The second week in April sees the arrival of the London Book Fair 2014 to the Earl’s Court Exhibition Centre. A three-day exhibition bringing together publishers, academics, writers and all manner of parties interested in publishing and in books, it is certainly one of the highlights of the publishing year. Being a student, this blogger is lucky enough to avail of free entry to the London Book fair, and so could not fail to attend “the publishing event of the year”, as the website proclaims.
With almost 1,800 exhibitors and 250 seminars, it would be impossible to even begin to write about everything going on at the Book Fair this week, and so I will limit myself today to discussing the most enjoyable seminar I attended.
With a topic of “How Will Writers Eat? The Debate about Copyright and Writing in the Digital Age”, this copyright student was sure to be interested. The array of speakers from across the industry, with Shoosmiths partner Laurence Kaye chairing and speakers ranging from creatives to academics, and of course publishing professionals, the seminar certainly promised to be interesting. It was delivered as part of the CREATe programme of research.
Happily, the seminar delivered on its promises. It presented a balanced and nuanced view of copyright and the limitations it faces – the question of licensing territorial rights came up several times, and while it is clear that all parties are interested in finding a solution, no golden goose has yet appeared.
Perhaps one of the harshest criticisms was levelled at the Canadian Copyright Modernization Act of 2012, now approaching its second anniversary, which included education within its list of copyright exceptions, leading to the result that many publishers are leaving Canada. Students bear the brunt of this, having to cope with fewer Canadian-specific materials, and will have to continue to do so until the Act is reviewed in 2017.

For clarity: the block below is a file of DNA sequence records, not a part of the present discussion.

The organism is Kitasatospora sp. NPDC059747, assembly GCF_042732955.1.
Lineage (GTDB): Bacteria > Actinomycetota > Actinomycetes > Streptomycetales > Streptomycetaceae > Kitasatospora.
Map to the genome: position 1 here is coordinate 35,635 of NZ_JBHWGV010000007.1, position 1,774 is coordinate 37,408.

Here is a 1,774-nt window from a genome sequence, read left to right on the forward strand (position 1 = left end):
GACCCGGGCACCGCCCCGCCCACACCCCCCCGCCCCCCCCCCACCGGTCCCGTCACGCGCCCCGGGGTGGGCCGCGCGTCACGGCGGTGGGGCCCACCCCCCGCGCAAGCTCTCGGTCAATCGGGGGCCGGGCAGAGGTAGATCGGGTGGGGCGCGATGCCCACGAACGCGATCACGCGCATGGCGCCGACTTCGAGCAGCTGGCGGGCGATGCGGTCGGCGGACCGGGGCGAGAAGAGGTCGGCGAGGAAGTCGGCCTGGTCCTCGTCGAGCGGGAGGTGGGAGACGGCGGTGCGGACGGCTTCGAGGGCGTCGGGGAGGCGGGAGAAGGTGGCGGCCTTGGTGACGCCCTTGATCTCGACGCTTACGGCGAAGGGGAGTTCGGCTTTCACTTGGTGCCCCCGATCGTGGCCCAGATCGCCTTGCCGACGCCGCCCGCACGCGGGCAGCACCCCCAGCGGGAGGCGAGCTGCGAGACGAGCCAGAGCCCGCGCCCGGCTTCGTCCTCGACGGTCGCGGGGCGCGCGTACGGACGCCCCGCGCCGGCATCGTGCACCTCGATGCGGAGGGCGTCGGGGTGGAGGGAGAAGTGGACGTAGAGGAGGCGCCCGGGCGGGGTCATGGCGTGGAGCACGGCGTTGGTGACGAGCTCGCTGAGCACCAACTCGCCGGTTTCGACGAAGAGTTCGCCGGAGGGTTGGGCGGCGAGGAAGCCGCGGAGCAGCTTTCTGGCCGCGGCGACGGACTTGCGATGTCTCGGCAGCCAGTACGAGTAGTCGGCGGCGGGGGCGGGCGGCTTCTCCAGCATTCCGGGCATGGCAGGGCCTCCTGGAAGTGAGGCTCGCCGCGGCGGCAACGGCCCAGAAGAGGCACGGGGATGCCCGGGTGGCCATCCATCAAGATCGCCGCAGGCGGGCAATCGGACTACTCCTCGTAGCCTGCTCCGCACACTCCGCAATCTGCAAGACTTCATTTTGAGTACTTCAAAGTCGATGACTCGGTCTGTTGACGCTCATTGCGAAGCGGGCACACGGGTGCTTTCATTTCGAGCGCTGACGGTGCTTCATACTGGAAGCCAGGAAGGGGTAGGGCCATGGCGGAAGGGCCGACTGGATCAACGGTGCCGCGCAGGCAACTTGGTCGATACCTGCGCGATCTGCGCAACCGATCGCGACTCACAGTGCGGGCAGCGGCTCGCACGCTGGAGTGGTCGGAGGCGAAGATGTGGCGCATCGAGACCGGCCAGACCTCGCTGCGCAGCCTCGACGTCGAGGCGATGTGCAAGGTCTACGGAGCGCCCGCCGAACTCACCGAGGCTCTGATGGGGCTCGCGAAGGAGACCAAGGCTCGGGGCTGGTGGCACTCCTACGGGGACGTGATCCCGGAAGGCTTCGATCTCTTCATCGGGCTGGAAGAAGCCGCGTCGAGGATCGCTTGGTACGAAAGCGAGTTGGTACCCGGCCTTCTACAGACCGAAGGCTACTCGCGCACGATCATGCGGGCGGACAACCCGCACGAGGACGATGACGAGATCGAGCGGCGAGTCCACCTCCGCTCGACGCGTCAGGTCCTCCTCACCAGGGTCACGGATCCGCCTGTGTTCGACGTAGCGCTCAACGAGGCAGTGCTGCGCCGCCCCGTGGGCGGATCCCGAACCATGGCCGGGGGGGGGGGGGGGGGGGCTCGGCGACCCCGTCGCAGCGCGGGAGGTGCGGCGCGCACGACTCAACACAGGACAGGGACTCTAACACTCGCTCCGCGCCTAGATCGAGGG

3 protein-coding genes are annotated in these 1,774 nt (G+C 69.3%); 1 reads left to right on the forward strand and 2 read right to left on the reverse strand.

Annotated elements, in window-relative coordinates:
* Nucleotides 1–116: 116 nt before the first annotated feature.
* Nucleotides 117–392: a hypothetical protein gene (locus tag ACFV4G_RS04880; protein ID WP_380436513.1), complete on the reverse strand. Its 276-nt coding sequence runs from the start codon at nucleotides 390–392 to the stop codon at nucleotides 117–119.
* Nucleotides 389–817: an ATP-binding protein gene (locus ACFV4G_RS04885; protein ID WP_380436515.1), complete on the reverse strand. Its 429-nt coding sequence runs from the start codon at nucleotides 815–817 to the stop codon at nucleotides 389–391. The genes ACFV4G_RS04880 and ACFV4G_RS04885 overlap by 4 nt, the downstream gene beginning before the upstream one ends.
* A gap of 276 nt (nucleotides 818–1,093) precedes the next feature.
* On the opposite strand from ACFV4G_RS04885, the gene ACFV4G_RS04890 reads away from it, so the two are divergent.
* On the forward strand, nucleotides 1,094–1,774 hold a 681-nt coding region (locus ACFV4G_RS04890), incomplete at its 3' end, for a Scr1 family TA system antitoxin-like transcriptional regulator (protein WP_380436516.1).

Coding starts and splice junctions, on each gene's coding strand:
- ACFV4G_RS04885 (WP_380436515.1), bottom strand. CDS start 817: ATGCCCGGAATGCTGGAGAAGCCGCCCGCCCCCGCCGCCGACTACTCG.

And of course, as a vehement believer in Charles Clark’s declaration that the answer to the machine is the machine, chair Laurie Kaye also levelled the question as to what the role of technology will be in the future. The general consensus was that the answer to the machine is not the machine itself, but it is certainly in the machine – new and innovative ways of using technology to make licensing easier will help the publishing world adapt to the digital shift.
A final thought offered before our hour was up and we moved on to other things – licensing is so very pivotal to the operation of copyright, the discussion is sure to continue for much time yet.
For more information on the seminar topic and speakers, see here.
The London Book Fair continues for two more days. This blogger will be in attendance tomorrow and will endeavour to post a report of her activities.